In discussing whether or not they should actually make this tax a new law, the two senators from North Dakota may not care either way because the economy of their state does not depend on tourism. The two senators from Florida, however, would be overwhelmingly opposed to the law as tourism plays a very large role in the economy of Florida. Every year millions of Americans and people from around the world flock to Florida to vacation, enjoying the warm sun and fancy beaches. If a law like this would be passed, there’s a good chance that those two Florida senators would not be reelected by the citizens of the state. Florida’s citizens would be very upset that their elected senators in congress did not protect the tourist industry.
50 States X 2 Senators Each = 100 Senators
The House of Representatives
The main problem with only having two senators from each state is basically that there’re only two of them. Even at the state level, only two people couldn’t possibly come to know millions of their citizens and effectively representative them at the Capitol Building in Washington, D.C. Remember, these politicians are supposed to represent the citizens who vote them into office. In response to this, the citizens of each state elect even more people to represent them at the Capitol Building. These representatives are called the House of Representatives. They’re known as congressmen or congresswomen and they come from all over each state throughout the country. In total, there are currently 435 members. Rather than each state getting equal representation, like in the senate, the House of Representatives is based on population. Larger states send more representative to the house, while smaller states send less.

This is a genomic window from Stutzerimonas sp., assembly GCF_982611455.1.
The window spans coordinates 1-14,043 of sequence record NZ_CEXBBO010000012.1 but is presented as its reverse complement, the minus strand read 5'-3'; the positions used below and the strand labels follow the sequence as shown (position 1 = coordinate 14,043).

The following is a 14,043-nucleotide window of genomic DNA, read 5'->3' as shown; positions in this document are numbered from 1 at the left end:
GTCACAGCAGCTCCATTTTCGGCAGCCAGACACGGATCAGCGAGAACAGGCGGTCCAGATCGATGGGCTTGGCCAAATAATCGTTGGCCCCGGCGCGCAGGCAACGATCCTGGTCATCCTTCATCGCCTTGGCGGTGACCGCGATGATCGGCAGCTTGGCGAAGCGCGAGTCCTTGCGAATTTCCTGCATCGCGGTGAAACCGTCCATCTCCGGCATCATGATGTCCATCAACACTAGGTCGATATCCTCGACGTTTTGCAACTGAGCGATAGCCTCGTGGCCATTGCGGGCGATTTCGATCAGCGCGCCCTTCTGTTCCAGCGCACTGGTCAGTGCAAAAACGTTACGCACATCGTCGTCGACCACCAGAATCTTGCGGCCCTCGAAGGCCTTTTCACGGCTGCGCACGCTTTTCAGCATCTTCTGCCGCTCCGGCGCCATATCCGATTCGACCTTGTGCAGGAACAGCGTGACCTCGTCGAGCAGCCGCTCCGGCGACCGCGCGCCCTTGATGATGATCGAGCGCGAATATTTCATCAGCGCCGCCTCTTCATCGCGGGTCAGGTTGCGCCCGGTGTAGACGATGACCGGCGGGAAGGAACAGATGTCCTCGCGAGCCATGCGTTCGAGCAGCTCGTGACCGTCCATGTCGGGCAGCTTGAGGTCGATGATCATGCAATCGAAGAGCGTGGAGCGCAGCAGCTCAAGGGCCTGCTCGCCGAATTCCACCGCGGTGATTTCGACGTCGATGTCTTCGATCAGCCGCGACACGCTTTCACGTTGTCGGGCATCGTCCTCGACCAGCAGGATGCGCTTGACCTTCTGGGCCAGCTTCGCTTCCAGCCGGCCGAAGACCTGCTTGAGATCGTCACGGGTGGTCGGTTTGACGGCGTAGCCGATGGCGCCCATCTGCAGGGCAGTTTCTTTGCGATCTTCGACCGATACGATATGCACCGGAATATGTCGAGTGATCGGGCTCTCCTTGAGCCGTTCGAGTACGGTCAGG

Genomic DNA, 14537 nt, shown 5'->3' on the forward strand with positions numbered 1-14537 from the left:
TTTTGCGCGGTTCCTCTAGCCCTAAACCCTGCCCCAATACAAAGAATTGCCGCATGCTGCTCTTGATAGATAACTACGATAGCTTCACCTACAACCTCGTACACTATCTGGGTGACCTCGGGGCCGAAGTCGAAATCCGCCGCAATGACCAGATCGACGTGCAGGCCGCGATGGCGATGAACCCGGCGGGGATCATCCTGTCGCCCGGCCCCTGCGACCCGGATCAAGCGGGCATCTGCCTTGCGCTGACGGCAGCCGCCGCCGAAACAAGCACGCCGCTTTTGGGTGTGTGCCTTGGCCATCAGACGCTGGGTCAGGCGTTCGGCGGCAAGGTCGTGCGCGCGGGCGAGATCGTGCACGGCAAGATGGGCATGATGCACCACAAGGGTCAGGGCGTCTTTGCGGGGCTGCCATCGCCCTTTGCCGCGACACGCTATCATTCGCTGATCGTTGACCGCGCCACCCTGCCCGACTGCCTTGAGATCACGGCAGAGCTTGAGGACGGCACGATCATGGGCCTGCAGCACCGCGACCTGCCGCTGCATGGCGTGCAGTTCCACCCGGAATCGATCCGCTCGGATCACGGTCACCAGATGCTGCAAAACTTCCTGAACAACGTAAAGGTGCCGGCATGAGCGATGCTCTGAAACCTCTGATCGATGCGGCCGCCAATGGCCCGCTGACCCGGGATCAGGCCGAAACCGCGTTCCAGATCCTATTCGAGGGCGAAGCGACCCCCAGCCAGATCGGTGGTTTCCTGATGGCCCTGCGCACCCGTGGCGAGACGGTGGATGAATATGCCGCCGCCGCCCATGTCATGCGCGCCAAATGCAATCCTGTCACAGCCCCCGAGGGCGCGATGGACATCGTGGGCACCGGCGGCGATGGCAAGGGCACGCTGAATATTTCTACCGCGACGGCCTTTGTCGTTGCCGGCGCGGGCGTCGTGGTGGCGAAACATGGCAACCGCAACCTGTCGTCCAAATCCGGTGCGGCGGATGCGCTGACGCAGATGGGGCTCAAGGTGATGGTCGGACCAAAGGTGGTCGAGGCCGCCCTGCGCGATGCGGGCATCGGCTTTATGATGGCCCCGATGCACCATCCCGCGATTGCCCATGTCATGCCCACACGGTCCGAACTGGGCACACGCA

The Judicial Branch
The Judicial Branch is the federal court system. They hear cases involving federal laws and those relating to constitutional violations. Part of this branch is the Supreme Court, the highest court in the United States. Currently there are nine justices (judges) on the Supreme Court. Its members are nominated by the president and confirmed by the Senate. They hold their positions for life (“during good behavior”), thus insulating them from political influences.
The Court has discretion to decide the cases it wants to hear. Generally, it will only hear cases that involve interpretation of the Constitution.
So your case has been decided by the Supreme Court, but it’s ruled against you. What can you do? NOTHING. The Supreme Court is the final “say-so” on the Constitution. Congress could try to pass a constitutional amendment that would reverse or address the Supreme Court’s ruling, but this would be almost possible to achieve. The bottom line: what the Supreme Court says, goes.